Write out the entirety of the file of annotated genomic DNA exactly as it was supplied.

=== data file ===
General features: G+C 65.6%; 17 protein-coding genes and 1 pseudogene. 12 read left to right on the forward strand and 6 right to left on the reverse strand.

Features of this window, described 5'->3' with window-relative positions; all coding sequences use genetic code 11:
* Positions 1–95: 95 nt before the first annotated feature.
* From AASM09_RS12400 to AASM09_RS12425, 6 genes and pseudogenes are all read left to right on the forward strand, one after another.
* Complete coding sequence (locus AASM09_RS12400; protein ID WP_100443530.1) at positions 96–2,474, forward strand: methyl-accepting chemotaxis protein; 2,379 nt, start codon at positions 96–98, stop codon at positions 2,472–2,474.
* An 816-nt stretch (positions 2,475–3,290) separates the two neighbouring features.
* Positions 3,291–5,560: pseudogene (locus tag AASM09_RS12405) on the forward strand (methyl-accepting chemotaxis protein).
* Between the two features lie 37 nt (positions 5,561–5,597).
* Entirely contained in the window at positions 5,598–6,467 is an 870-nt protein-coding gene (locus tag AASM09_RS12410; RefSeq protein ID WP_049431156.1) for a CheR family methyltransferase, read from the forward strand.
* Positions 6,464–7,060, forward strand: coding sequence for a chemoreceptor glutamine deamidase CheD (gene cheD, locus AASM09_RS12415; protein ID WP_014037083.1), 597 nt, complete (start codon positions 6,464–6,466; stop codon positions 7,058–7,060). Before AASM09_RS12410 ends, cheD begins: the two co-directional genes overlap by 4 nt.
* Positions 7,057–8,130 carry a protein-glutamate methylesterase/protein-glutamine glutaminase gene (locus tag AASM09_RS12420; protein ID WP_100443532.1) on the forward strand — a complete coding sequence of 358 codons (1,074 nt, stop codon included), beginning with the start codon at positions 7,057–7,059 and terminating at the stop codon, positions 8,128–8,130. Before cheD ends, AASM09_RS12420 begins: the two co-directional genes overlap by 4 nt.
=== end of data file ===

General features: G+C 65.6%; 17 protein-coding genes and 1 pseudogene. 12 read left to right on the forward strand and 6 right to left on the reverse strand.

Features of this window, described 5'->3' with window-relative positions; all coding sequences use genetic code 11:
* Positions 1–95: 95 nt before the first annotated feature.
* From AASM09_RS12400 to AASM09_RS12425, 6 genes and pseudogenes are all read left to right on the forward strand, one after another.
* Complete coding sequence (locus AASM09_RS12400; protein ID WP_100443530.1) at positions 96–2,474, forward strand: methyl-accepting chemotaxis protein; 2,379 nt, start codon at positions 96–98, stop codon at positions 2,472–2,474.
* An 816-nt stretch (positions 2,475–3,290) separates the two neighbouring features.
* Positions 3,291–5,560: pseudogene (locus tag AASM09_RS12405) on the forward strand (methyl-accepting chemotaxis protein).
* Between the two features lie 37 nt (positions 5,561–5,597).
* Entirely contained in the window at positions 5,598–6,467 is an 870-nt protein-coding gene (locus tag AASM09_RS12410; RefSeq protein ID WP_049431156.1) for a CheR family methyltransferase, read from the forward strand.
* Positions 6,464–7,060, forward strand: coding sequence for a chemoreceptor glutamine deamidase CheD (gene cheD, locus AASM09_RS12415; protein ID WP_014037083.1), 597 nt, complete (start codon positions 6,464–6,466; stop codon positions 7,058–7,060). Before AASM09_RS12410 ends, cheD begins: the two co-directional genes overlap by 4 nt.
* Positions 7,057–8,130 carry a protein-glutamate methylesterase/protein-glutamine glutaminase gene (locus tag AASM09_RS12420; protein ID WP_100443532.1) on the forward strand — a complete coding sequence of 358 codons (1,074 nt, stop codon included), beginning with the start codon at positions 7,057–7,059 and terminating at the stop codon, positions 8,128–8,130. Before cheD ends, AASM09_RS12420 begins: the two co-directional genes overlap by 4 nt.